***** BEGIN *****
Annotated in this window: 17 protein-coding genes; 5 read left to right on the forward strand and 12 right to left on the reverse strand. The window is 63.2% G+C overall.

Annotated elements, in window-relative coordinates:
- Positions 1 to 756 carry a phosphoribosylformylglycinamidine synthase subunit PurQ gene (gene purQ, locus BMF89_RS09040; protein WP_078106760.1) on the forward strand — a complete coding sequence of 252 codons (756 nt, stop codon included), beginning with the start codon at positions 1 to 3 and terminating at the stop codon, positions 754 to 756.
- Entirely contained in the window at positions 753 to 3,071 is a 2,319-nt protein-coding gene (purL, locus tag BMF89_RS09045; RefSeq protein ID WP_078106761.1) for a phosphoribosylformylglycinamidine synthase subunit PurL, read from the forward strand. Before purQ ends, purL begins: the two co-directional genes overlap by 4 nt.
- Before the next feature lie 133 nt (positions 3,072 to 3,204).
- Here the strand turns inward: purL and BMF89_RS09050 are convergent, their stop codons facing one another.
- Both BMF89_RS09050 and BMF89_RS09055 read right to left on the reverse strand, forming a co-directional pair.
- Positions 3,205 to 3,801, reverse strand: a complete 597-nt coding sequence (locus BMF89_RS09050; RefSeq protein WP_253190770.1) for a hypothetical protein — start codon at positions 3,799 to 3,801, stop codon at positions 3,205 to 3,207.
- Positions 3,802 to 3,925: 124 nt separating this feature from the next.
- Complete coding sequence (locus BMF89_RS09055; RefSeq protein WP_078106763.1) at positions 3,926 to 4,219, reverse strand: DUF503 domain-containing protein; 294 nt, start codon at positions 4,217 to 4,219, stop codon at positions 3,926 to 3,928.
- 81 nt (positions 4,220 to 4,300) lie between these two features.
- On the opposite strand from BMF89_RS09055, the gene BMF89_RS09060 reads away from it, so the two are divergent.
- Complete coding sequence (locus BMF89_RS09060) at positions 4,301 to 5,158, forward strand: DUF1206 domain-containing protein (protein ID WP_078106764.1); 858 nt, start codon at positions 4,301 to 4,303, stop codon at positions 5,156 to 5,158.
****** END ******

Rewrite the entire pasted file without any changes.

Annotated in this window: 17 protein-coding genes; 5 read left to right on the forward strand and 12 right to left on the reverse strand. The window is 63.2% G+C overall.

Annotated elements, in window-relative coordinates:
- Positions 1 to 756 carry a phosphoribosylformylglycinamidine synthase subunit PurQ gene (gene purQ, locus BMF89_RS09040; protein WP_078106760.1) on the forward strand — a complete coding sequence of 252 codons (756 nt, stop codon included), beginning with the start codon at positions 1 to 3 and terminating at the stop codon, positions 754 to 756.
- Entirely contained in the window at positions 753 to 3,071 is a 2,319-nt protein-coding gene (purL, locus tag BMF89_RS09045; RefSeq protein ID WP_078106761.1) for a phosphoribosylformylglycinamidine synthase subunit PurL, read from the forward strand. Before purQ ends, purL begins: the two co-directional genes overlap by 4 nt.
- Before the next feature lie 133 nt (positions 3,072 to 3,204).
- Here the strand turns inward: purL and BMF89_RS09050 are convergent, their stop codons facing one another.
- Both BMF89_RS09050 and BMF89_RS09055 read right to left on the reverse strand, forming a co-directional pair.
- Positions 3,205 to 3,801, reverse strand: a complete 597-nt coding sequence (locus BMF89_RS09050; RefSeq protein WP_253190770.1) for a hypothetical protein — start codon at positions 3,799 to 3,801, stop codon at positions 3,205 to 3,207.
- Positions 3,802 to 3,925: 124 nt separating this feature from the next.
- Complete coding sequence (locus BMF89_RS09055; RefSeq protein WP_078106763.1) at positions 3,926 to 4,219, reverse strand: DUF503 domain-containing protein; 294 nt, start codon at positions 4,217 to 4,219, stop codon at positions 3,926 to 3,928.
- 81 nt (positions 4,220 to 4,300) lie between these two features.
- On the opposite strand from BMF89_RS09055, the gene BMF89_RS09060 reads away from it, so the two are divergent.
- Complete coding sequence (locus BMF89_RS09060) at positions 4,301 to 5,158, forward strand: DUF1206 domain-containing protein (protein ID WP_078106764.1); 858 nt, start codon at positions 4,301 to 4,303, stop codon at positions 5,156 to 5,158.